Microsoft’s Surface laptops all come with Intel processors at their heart, delivering solid all-round performance with seventh and eighth-generation CPUs. But that might change with the Surface Pro 7. Whispers of Microsoft opting for an AMD or even Qualcomm Snapdragon chip in the new system suggest Microsoft could have quite different hardware options in its new Surface notebook. Better yet, it could launch with 5G support right out of the gate.
The last few generations of Microsoft’s Surface Pro (apart from the Surface Pro 6) have seen the most connected versions, sporting LTE cellular data connections, launching months after the main model in the range. These models were often more expensive for potential buyers, making them a premium feature. If Microsoft were to take Qualcomm as its partner for a new Surface Pro 7 device, as Petri suggests, it would likely include one of its high-end Snapdragon SoCs, which would give it LTE Advanced or even 5G connectivity. That would mean giving access to such a connectivity option at the line’s launch, not months later with a specialized version.
Buyers may not have to sacrifice much by moving away from an Intel chip either. Microsoft could opt to use the Snapdragon 8cx, which as we’ve seen in early benchmarks, is more than capable of going toe to toe with Intel’s Core i5 CPUs in general computing and gaming. It also holds a significant advantage in battery life. In a demonstration of the 8cx at Computex 2019, it managed more than 20 hours of video looping, where a comparatively specced Intel laptop managed just 12 hours. We’d have to test it out ourselves to know for sure, but those are some impressive claims on paper.
If all of this seems like an out-of-character shake up for the typically iterative Surface Pro line, it might be a warranted overhaul of a range that could do with it. We’re big fans of the Surface Pro range. In fact, the Surface Pro 6 is our favorite 2-in-1 laptop in the world, but it wasn’t much of a change over its predecessor. Beyond the new paint job, there wasn’t a lot to say about it, and its port selection was practically antiquated. That seems likely to change with the next-generation device, although chip selection doesn’t particularly matter if we’re talking generic USB-C. Thunderbolt 3, on the other hand, remains an Intel exclusive for now, so if Microsoft does ditch Intel for AMD or Qualcomm, we wouldn’t expect that high-speed standard to be present.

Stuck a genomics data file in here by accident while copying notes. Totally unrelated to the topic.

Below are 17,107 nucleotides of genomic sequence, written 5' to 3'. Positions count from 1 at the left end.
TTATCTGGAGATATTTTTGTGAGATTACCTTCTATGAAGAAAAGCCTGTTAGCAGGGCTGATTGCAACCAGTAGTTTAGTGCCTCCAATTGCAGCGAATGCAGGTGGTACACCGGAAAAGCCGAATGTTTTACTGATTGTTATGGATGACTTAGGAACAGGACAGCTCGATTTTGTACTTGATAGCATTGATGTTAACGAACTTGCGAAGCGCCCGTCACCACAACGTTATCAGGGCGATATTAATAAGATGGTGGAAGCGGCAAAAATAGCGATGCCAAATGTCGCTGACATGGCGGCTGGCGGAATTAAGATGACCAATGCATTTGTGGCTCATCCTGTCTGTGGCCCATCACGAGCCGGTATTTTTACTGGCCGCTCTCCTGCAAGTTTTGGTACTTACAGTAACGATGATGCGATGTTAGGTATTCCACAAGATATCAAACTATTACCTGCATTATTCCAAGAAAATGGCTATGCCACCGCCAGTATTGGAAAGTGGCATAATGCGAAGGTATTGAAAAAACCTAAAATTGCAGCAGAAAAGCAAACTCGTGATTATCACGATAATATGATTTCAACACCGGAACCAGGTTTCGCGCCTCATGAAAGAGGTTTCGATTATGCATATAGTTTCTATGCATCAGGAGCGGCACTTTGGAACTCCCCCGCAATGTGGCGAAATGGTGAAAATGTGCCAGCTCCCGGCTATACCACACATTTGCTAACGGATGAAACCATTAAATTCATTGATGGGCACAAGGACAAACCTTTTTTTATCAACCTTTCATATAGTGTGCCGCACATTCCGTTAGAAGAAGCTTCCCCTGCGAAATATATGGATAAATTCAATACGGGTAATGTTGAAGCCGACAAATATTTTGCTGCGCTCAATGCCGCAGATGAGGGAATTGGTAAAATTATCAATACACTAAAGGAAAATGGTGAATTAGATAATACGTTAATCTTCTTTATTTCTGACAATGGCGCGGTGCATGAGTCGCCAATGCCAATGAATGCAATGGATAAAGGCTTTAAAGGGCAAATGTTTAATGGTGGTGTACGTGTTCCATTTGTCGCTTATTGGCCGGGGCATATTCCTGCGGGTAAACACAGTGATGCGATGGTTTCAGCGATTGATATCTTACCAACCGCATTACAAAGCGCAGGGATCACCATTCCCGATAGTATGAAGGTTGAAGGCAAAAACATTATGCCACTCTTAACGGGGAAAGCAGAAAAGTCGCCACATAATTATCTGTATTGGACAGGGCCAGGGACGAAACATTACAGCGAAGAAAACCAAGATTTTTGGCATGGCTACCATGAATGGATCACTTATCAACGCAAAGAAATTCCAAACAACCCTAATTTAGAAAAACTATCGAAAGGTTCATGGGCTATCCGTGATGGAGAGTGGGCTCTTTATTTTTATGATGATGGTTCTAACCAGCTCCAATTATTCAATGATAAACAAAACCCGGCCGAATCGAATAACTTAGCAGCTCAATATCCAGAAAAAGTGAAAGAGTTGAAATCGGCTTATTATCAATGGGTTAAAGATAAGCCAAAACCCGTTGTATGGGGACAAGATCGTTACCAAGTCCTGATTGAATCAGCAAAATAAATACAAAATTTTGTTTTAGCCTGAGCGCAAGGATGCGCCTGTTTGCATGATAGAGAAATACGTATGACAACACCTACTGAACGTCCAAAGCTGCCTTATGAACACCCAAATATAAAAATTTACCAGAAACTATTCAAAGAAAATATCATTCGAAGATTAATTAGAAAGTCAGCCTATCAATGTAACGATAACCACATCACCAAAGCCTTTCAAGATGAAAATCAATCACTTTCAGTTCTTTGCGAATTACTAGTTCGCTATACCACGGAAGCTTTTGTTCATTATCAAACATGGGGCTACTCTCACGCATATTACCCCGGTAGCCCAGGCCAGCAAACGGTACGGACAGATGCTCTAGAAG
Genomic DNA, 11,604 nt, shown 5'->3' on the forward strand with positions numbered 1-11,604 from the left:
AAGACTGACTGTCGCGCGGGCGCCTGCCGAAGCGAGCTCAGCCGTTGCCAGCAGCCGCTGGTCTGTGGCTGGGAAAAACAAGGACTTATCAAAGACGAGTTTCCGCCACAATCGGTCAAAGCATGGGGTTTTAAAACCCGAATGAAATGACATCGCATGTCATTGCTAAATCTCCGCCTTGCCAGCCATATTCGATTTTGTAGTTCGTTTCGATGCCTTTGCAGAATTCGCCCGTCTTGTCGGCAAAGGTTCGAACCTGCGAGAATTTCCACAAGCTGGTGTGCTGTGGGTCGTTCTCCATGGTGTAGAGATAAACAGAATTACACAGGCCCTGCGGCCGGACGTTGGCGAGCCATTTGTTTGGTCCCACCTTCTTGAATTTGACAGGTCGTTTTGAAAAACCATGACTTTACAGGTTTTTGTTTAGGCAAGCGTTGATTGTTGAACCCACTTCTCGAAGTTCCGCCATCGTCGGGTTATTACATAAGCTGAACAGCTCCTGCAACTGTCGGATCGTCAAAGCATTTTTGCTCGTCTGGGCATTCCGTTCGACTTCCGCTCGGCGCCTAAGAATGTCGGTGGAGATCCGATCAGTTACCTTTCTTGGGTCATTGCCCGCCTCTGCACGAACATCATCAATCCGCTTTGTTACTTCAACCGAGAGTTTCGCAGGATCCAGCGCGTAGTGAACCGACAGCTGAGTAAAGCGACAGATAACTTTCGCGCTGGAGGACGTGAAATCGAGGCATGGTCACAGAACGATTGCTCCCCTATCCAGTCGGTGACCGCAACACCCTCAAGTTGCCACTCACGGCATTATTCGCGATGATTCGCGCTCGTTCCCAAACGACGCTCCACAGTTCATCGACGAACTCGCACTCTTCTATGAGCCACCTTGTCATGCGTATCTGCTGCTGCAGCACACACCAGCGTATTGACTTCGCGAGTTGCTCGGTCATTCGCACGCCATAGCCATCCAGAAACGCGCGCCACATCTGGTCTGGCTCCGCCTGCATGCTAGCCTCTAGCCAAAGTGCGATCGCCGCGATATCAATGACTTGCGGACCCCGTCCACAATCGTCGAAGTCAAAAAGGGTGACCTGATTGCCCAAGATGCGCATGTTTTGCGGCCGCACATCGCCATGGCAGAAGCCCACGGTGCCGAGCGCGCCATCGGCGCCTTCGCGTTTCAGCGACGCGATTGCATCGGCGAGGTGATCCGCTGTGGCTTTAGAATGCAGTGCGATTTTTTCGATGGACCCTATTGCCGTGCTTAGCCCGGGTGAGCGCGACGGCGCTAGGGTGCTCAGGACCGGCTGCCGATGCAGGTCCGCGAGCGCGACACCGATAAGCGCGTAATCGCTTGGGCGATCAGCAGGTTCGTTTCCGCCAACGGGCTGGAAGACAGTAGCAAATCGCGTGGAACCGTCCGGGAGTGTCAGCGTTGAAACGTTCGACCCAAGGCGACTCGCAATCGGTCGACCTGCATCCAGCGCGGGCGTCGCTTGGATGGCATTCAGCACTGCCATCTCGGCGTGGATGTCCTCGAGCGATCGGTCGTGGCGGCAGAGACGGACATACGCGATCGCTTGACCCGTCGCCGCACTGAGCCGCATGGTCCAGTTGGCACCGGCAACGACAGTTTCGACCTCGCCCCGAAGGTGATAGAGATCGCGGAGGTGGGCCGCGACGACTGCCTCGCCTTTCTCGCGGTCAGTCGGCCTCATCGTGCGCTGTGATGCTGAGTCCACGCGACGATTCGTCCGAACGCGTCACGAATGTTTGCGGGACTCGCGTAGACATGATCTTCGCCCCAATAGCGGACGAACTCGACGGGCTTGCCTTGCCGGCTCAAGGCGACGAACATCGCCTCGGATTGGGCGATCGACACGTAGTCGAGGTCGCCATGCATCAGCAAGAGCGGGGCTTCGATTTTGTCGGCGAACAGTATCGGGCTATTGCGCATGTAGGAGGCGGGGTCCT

Fortunately, it looks like USB 4 could save us all from this mismatch of features and performance, though that’s still a ways out.
If Microsoft opted for AMD instead of Qualcomm or Intel, the extra connectivity of the Snapdragon chips would likely fall at the wayside, but we could see more capable graphics in the new Surface Pro. AMD’s Zen + APUs with Vega graphics tend to be more capable than Intel’s comparable HD graphics and they’d likely blow past even the Snapdragon 8cx too.
Microsoft hasn’t suggested which way it’s leaning just yet, but if it does go in a new direction, it will shake up one of its major hardware lines. One that feels in most need of it too.
- Qualcomm Snapdragon 8cx vs. Intel Core i5
- Intel 10th-gen Ice Lake CPUs: Everything we know so far
- Intel unveils 10th-gen CPUs with significantly improved integrated graphics
- AMD is leaving Intel in the dust on die size, with no 7nm Intel chips until 2021
- AMD’s Ryzen one-two punch will end with a 64-core Threadripper in 2019